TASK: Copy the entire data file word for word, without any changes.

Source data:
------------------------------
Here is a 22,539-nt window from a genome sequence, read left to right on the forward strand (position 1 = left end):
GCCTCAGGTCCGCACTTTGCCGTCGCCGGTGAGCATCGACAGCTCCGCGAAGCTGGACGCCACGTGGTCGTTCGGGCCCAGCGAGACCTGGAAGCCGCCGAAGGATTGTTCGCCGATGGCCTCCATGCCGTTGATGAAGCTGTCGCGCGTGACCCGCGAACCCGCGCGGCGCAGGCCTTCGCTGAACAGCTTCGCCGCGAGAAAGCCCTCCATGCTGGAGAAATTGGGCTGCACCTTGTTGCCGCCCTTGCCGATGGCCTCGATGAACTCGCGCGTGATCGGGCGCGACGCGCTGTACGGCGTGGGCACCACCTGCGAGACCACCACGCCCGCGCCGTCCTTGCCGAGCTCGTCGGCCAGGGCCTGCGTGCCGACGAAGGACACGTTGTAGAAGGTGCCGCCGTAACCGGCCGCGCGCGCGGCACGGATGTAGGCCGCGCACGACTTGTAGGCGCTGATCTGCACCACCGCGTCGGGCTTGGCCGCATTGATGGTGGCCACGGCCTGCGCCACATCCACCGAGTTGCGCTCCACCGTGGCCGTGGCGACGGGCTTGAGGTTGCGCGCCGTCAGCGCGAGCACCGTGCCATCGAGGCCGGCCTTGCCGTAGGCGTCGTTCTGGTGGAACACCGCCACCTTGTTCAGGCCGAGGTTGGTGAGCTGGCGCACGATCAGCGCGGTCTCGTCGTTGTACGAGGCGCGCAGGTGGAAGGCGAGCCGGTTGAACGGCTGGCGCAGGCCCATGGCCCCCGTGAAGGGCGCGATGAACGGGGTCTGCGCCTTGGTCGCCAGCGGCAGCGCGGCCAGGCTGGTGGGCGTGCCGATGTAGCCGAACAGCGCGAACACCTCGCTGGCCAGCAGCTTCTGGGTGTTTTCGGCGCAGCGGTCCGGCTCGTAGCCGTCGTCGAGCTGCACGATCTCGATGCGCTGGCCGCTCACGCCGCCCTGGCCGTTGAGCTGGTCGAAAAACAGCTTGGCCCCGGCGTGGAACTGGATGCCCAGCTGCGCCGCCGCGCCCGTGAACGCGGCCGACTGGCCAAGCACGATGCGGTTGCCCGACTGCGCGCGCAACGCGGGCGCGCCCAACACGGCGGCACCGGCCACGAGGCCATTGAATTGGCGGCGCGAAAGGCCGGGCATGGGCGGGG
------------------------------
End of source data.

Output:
Here is a 22,539-nt window from a genome sequence, read left to right on the forward strand (position 1 = left end):
GCCTCAGGTCCGCACTTTGCCGTCGCCGGTGAGCATCGACAGCTCCGCGAAGCTGGACGCCACGTGGTCGTTCGGGCCCAGCGAGACCTGGAAGCCGCCGAAGGATTGTTCGCCGATGGCCTCCATGCCGTTGATGAAGCTGTCGCGCGTGACCCGCGAACCCGCGCGGCGCAGGCCTTCGCTGAACAGCTTCGCCGCGAGAAAGCCCTCCATGCTGGAGAAATTGGGCTGCACCTTGTTGCCGCCCTTGCCGATGGCCTCGATGAACTCGCGCGTGATCGGGCGCGACGCGCTGTACGGCGTGGGCACCACCTGCGAGACCACCACGCCCGCGCCGTCCTTGCCGAGCTCGTCGGCCAGGGCCTGCGTGCCGACGAAGGACACGTTGTAGAAGGTGCCGCCGTAACCGGCCGCGCGCGCGGCACGGATGTAGGCCGCGCACGACTTGTAGGCGCTGATCTGCACCACCGCGTCGGGCTTGGCCGCATTGATGGTGGCCACGGCCTGCGCCACATCCACCGAGTTGCGCTCCACCGTGGCCGTGGCGACGGGCTTGAGGTTGCGCGCCGTCAGCGCGAGCACCGTGCCATCGAGGCCGGCCTTGCCGTAGGCGTCGTTCTGGTGGAACACCGCCACCTTGTTCAGGCCGAGGTTGGTGAGCTGGCGCACGATCAGCGCGGTCTCGTCGTTGTACGAGGCGCGCAGGTGGAAGGCGAGCCGGTTGAACGGCTGGCGCAGGCCCATGGCCCCCGTGAAGGGCGCGATGAACGGGGTCTGCGCCTTGGTCGCCAGCGGCAGCGCGGCCAGGCTGGTGGGCGTGCCGATGTAGCCGAACAGCGCGAACACCTCGCTGGCCAGCAGCTTCTGGGTGTTTTCGGCGCAGCGGTCCGGCTCGTAGCCGTCGTCGAGCTGCACGATCTCGATGCGCTGGCCGCTCACGCCGCCCTGGCCGTTGAGCTGGTCGAAAAACAGCTTGGCCCCGGCGTGGAACTGGATGCCCAGCTGCGCCGCCGCGCCCGTGAACGCGGCCGACTGGCCAAGCACGATGCGGTTGCCCGACTGCGCGCGCAACGCGGGCGCGCCCAACACGGCGGCACCGGCCACGAGGCCATTGAATTGGCGGCGCGAAAGGCCGGGCATGGGCGGGG